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“The marked difference such a small device can bring is astounding.” 

Steve Liu is a second year Audiology student from the University of Auckland on research placement at The Hearing House.  He’s collecting and analysing data on cochlear implant (CI) candidacy for adults for his thesis on potential barriers to adult CI referral and uptake in Aotearoa New Zealand, and ways to improve it. 

He’s being supervised in his research by Hearing House clinical director and associate professor Dr Holly Teagle.  

His research has taken him into the policy and population health side of cochlear implants, and has helped him understand the implications of the services The Hearing House offers.  It has also given him a greater awareness of the need to advocate for improving the outcomes of our kiritaki and those people who may need our services in the future. 

“Hearing health is a major global health issue,” says Steve.  

“Without appropriate support, it can substantially diminish one's quality of life and has various societal implications. Hearing screening and hearing loss prevention remains essential to minimise the burden of hearing loss.  

“The cochlear implant uptake remains low globally, including in Aotearoa New Zealand, due to several factors - limited public funding, conservative candidacy criteria, and a low and often latent referral base.  

“Global efforts are underway to raise awareness of cochlear implants and increase their uptake. Over time, cochlear implant candidacy criteria has become more inclusive as the technology and recipient outcomes have improved.  

“While there are many considerations to expanding cochlear implant uptake, the conservative audiology criteria currently used in New Zealand could be one of the immediate barriers that need to be addressed. Other factors contributing to a low referral rate and the reasons why some eligible candidates choose not to pursue cochlear implants need to be better understood – and that’s what really interests me.”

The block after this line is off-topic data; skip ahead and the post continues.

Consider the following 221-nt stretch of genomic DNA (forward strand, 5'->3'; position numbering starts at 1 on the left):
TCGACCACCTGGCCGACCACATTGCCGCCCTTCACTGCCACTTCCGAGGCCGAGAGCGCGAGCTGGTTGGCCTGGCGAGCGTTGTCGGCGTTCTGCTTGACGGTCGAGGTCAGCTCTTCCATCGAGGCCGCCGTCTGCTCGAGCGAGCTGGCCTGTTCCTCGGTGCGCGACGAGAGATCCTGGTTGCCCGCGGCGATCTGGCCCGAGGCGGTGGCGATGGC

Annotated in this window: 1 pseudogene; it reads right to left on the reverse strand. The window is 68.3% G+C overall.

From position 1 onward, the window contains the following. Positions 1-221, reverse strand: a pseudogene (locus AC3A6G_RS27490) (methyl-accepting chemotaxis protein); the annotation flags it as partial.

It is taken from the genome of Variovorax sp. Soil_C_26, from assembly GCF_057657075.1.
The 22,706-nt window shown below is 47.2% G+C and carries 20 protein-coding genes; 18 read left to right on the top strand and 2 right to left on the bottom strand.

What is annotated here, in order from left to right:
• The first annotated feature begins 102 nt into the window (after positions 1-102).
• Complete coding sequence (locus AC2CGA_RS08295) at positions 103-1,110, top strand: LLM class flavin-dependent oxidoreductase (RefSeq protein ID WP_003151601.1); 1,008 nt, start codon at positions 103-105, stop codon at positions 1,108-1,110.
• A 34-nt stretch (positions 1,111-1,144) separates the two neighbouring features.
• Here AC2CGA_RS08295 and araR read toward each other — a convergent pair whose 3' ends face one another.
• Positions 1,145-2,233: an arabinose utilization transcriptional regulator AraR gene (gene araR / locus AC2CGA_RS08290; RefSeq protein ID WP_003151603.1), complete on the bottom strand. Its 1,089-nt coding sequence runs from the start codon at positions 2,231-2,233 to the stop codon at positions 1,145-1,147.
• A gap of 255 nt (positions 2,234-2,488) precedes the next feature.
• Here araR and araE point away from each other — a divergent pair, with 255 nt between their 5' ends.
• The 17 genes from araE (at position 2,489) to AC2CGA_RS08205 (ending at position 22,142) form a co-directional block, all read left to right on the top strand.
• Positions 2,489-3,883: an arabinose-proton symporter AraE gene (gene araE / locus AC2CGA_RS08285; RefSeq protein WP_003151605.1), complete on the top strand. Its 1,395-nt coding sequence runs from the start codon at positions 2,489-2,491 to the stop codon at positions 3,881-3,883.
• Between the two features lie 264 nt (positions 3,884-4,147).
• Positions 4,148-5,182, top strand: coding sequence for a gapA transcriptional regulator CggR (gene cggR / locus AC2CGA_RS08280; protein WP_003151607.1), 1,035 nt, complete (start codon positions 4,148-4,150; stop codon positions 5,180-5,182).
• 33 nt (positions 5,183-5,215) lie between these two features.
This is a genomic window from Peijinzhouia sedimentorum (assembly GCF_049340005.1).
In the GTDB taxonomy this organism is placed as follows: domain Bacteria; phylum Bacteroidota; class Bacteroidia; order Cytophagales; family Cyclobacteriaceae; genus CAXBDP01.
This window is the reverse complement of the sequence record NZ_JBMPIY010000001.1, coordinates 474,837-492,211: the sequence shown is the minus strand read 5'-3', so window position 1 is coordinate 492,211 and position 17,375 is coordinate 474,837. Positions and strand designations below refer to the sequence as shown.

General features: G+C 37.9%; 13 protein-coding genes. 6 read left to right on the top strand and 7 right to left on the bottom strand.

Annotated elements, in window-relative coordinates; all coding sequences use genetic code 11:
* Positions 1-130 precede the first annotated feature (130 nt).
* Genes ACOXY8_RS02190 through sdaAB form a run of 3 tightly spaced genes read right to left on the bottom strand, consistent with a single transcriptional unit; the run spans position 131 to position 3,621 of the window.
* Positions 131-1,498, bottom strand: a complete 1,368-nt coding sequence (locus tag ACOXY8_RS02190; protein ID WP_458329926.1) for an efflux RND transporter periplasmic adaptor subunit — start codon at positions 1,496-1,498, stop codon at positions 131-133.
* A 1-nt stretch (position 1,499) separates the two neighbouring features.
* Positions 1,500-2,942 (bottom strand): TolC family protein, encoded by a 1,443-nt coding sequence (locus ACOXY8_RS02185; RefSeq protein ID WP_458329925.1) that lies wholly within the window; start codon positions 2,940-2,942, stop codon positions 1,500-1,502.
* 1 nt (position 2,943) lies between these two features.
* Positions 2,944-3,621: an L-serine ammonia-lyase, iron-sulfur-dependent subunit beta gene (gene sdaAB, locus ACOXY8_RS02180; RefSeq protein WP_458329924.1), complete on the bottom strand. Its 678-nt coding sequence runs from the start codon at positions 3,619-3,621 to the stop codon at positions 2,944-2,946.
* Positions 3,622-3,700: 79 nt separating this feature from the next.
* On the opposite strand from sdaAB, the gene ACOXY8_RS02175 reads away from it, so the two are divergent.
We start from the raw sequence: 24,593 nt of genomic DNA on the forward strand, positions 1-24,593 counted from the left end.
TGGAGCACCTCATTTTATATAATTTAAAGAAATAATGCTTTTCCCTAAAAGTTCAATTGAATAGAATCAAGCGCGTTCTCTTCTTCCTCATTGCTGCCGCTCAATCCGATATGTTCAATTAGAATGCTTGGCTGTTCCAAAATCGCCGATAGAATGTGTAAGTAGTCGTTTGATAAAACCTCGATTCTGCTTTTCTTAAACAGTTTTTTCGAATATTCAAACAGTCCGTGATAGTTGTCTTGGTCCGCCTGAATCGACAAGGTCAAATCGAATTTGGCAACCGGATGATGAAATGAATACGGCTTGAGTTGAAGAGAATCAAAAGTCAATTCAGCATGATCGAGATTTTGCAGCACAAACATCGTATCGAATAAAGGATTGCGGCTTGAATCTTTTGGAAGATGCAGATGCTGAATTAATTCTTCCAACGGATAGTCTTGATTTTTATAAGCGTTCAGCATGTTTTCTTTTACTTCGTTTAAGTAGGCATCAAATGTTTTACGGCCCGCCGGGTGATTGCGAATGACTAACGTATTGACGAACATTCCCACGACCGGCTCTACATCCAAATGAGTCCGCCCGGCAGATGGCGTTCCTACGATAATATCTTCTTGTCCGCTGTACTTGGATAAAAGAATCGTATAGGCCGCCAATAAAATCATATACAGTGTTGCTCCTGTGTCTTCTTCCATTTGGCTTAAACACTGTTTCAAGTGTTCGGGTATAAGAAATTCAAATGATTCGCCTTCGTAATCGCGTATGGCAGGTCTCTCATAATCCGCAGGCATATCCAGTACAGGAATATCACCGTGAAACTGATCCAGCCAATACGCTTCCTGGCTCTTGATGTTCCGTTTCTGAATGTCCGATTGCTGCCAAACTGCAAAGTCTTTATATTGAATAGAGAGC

Steve first studied a Bachelor of Science degree at the University of Auckland, majoring in physiology. Neuroscience was of particular interest to him, as he discovered how the human brain was capable of almost unlimited potential.  

After completing his degree, he worked for a year before rekindling his love for medical science and enrolling in the Master of Audiology at the University of Auckland. 

“My exposure to cochlear implants through the Master's programme greatly influenced my decision to pursue further education and development in this area,” he says.  

“I was intrigued by cochlear implants because I was amazed by their ability to simulate human hearing. Although it’s not a perfect replacement, the marked difference such a small device can bring is astounding.” 

Outside of work and study, Steve loves nature and going to the gym, and likes nothing better than getting out into the great outdoors in the weekend.  


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